Lubbock not only has the money for resources, but it also has an extra administrator. David Slayton, now Executive Director of the Office of Court Administration, used to hold that position.
“So when he sets his mind to do something, he has the knowledge, background and education to pull things together,” explained Woodward.
This is exactly what Tom Green County needs. With money, the County could hire someone with the appropriate training to “evaluate people, set up an effective structure and get things rolling,” said Woodward.
“Then we have to have cooperation with MHMR,” he noted. “We might be sending them a lot more people then they can handle."
Judges would also need access to more information. Woodward said judges don’t know when people have a pending mental health problem or caseload because of privacy laws.
Woodward added that people getting thrown in jail and sitting there isn’t the only frustration.
“The other area that we're having frustrations with in mental health is, a person cannot be brought to trial unless they're competent,” he said. “That means they understand the charges; they can communicate with their attorney; they can recall facts about the circumstances; they can make rational decisions."
If inmates are not competent, the judges send them to Big Spring and commit them so professionals there can try to restore their competence. However, Big Spring is “understaffed and undermanned,” added Woodward. He said it takes time to get people in, and the staff will sometimes send people back saying they're competent.
"We're not convinced they are," Woodward noted. "They just got to move their patients."
Judge Woodward said these people end up back in jail, and their lawyers say they can't proceed because of competence, so the inmates remain in a limbo because the judges don’t know what to do with them.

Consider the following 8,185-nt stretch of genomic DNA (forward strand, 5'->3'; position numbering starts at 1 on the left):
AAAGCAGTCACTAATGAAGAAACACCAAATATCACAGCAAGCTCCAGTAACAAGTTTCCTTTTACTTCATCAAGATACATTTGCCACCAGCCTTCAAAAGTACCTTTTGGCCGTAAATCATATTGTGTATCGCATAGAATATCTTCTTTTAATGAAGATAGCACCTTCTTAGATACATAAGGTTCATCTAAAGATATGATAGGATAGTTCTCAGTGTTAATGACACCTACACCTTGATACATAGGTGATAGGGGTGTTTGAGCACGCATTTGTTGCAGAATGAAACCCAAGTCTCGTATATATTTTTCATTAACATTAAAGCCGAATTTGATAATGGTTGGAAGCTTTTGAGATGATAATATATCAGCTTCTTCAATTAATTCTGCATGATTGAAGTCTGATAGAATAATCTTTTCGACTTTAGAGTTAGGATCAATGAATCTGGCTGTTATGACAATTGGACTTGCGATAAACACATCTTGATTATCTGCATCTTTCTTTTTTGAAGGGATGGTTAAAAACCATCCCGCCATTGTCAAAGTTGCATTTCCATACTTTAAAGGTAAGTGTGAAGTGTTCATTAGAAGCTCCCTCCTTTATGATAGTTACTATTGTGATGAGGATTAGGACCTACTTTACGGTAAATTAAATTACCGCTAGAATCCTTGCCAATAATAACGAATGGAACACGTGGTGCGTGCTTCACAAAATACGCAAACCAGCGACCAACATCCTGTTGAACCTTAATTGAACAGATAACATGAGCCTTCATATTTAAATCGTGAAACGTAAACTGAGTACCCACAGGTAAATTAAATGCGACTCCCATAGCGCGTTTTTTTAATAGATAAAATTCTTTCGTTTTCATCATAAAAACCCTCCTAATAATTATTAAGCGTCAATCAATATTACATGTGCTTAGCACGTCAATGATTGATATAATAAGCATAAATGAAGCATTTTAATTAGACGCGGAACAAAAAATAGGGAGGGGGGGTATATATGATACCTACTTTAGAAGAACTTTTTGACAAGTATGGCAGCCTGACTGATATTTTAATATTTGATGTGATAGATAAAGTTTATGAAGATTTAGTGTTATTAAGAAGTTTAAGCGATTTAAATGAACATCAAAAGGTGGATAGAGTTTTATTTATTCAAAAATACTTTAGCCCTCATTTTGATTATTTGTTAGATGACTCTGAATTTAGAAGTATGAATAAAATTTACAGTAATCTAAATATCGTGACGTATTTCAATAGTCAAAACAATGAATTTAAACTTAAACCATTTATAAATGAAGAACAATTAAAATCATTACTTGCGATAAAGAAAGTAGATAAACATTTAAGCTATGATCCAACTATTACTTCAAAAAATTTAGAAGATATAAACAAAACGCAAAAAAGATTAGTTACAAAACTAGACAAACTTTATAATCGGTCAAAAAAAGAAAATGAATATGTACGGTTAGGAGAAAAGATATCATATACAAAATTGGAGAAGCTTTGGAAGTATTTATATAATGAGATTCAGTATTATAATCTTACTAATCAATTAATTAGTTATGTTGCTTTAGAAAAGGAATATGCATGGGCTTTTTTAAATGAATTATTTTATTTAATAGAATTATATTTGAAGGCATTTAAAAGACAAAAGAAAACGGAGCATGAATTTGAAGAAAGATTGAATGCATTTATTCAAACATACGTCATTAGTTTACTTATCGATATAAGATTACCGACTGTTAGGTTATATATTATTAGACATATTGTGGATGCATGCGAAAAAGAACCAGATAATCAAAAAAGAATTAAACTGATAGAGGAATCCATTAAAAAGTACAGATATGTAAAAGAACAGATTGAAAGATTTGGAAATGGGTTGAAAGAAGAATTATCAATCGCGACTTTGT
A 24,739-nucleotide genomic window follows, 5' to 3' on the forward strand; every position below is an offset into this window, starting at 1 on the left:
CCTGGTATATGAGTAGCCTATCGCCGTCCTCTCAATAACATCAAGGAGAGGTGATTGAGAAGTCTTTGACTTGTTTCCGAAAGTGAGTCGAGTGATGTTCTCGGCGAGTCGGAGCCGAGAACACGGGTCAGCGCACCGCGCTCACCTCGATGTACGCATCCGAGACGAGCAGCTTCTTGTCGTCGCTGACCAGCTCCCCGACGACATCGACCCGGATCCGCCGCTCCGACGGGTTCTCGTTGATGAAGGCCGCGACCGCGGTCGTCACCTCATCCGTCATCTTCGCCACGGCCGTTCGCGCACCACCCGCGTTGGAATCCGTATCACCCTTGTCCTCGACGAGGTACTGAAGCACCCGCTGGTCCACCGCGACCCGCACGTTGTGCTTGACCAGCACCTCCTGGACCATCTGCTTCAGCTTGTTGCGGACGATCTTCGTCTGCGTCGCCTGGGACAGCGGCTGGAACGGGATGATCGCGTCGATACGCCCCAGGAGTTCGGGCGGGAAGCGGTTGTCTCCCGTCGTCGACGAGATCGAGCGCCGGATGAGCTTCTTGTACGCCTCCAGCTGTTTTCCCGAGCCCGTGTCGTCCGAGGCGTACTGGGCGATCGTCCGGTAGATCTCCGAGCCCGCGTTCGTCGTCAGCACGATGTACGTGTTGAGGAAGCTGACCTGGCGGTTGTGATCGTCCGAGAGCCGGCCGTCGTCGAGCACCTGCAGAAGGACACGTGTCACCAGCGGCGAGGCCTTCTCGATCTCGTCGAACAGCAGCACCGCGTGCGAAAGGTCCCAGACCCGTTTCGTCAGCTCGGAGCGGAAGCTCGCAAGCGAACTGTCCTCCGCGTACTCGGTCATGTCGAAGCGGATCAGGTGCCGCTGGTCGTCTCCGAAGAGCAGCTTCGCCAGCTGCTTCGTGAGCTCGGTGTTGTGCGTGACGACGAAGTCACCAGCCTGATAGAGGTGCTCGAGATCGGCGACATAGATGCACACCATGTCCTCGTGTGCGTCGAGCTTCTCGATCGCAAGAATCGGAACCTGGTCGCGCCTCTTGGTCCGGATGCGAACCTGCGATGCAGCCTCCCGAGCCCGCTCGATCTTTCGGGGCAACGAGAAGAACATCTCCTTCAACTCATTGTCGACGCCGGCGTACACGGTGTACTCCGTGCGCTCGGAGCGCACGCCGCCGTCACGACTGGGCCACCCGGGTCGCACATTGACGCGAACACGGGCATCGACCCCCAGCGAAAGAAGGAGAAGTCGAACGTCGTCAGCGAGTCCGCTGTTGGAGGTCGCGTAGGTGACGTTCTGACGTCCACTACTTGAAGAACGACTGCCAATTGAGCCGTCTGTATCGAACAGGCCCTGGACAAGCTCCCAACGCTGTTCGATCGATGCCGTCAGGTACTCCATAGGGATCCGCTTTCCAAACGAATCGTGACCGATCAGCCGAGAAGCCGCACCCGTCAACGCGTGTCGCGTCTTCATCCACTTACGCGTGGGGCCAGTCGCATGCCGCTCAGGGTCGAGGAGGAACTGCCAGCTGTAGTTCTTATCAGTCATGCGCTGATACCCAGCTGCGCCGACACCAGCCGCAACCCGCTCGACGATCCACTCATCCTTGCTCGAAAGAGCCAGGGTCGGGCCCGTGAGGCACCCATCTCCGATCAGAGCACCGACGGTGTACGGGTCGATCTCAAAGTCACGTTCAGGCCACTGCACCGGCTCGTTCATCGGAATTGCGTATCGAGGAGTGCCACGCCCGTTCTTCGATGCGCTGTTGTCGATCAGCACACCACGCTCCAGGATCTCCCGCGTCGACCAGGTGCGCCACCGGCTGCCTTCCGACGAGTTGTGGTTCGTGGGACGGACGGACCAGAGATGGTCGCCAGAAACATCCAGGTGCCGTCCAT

Woodward also said, in many cases, inmates don't become competent so the judges will commit them to a long-term facility.
"They have to stay at a long-term mental health facility until they actually do become competent," he said.
Or, they've been there the equivalent of a prison sentence and can't go beyond that. Woodward said it's hard getting them into such a facility.
"We've had people stay in Tom Green County for months waiting for a bed at a mental health facility," he stated.
Depending on the crime, these inmates go to specific places. For violent crimes, the inmates go to Vernon and Kerrville. If they’re not violent offenders, they go to Big Spring.
Judge Woodward said another issue has to do with drug testing for cases that correlate with mental illness. Currently, DPS runs the chemical labs that do all the scientific testing, but those labs get backed up.
"They've been addressing those through the DPS procedures, and have realigned somewhat where they send some of their evidence to be tested," Woodward said. “They're trying to balance out the caseload and trying to address that in house, but they need more chemists and labs.”
Woodward said these problems have to be addressed by the Texas Legislature. Until this major problem is addressed, and counties like Tom Green are provided with the proper resources, many inmates will continue to sit in TGCJ when they should be getting mental health treatment. Also, taxpayers will continue to fit the bill.